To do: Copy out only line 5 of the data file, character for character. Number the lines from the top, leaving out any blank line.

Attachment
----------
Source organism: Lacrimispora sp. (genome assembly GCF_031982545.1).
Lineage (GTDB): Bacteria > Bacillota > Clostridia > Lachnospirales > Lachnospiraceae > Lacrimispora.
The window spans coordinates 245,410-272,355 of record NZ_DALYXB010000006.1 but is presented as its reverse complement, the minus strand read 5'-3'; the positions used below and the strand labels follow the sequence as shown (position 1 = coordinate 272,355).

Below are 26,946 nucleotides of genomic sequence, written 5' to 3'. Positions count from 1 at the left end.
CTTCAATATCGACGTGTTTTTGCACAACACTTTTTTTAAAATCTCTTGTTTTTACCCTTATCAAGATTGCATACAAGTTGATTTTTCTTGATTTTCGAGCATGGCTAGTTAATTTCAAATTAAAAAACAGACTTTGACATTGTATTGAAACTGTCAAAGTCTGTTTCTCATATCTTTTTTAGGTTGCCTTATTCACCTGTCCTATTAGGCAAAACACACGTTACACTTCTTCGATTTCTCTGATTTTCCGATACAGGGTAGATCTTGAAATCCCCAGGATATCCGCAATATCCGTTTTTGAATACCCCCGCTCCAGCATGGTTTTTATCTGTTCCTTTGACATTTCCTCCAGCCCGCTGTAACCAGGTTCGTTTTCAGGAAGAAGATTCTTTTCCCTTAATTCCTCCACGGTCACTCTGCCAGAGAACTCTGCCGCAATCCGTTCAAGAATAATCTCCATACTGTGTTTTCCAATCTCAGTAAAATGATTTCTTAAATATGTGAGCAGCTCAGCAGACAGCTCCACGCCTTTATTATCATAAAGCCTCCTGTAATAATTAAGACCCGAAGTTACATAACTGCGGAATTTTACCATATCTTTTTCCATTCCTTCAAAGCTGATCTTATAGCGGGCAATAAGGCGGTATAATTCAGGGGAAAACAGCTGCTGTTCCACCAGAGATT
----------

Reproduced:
CTTCAATATCGACGTGTTTTTGCACAACACTTTTTTTAAAATCTCTTGTTTTTACCCTTATCAAGATTGCATACAAGTTGATTTTTCTTGATTTTCGAGCATGGCTAGTTAATTTCAAATTAAAAAACAGACTTTGACATTGTATTGAAACTGTCAAAGTCTGTTTCTCATATCTTTTTTAGGTTGCCTTATTCACCTGTCCTATTAGGCAAAACACACGTTACACTTCTTCGATTTCTCTGATTTTCCGATACAGGGTAGATCTTGAAATCCCCAGGATATCCGCAATATCCGTTTTTGAATACCCCCGCTCCAGCATGGTTTTTATCTGTTCCTTTGACATTTCCTCCAGCCCGCTGTAACCAGGTTCGTTTTCAGGAAGAAGATTCTTTTCCCTTAATTCCTCCACGGTCACTCTGCCAGAGAACTCTGCCGCAATCCGTTCAAGAATAATCTCCATACTGTGTTTTCCAATCTCAGTAAAATGATTTCTTAAATATGTGAGCAGCTCAGCAGACAGCTCCACGCCTTTATTATCATAAAGCCTCCTGTAATAATTAAGACCCGAAGTTACATAACTGCGGAATTTTACCATATCTTTTTCCATTCCTTCAAAGCTGATCTTATAGCGGGCAATAAGGCGGTATAATTCAGGGGAAAACAGCTGCTGTTCCACCAGAGATT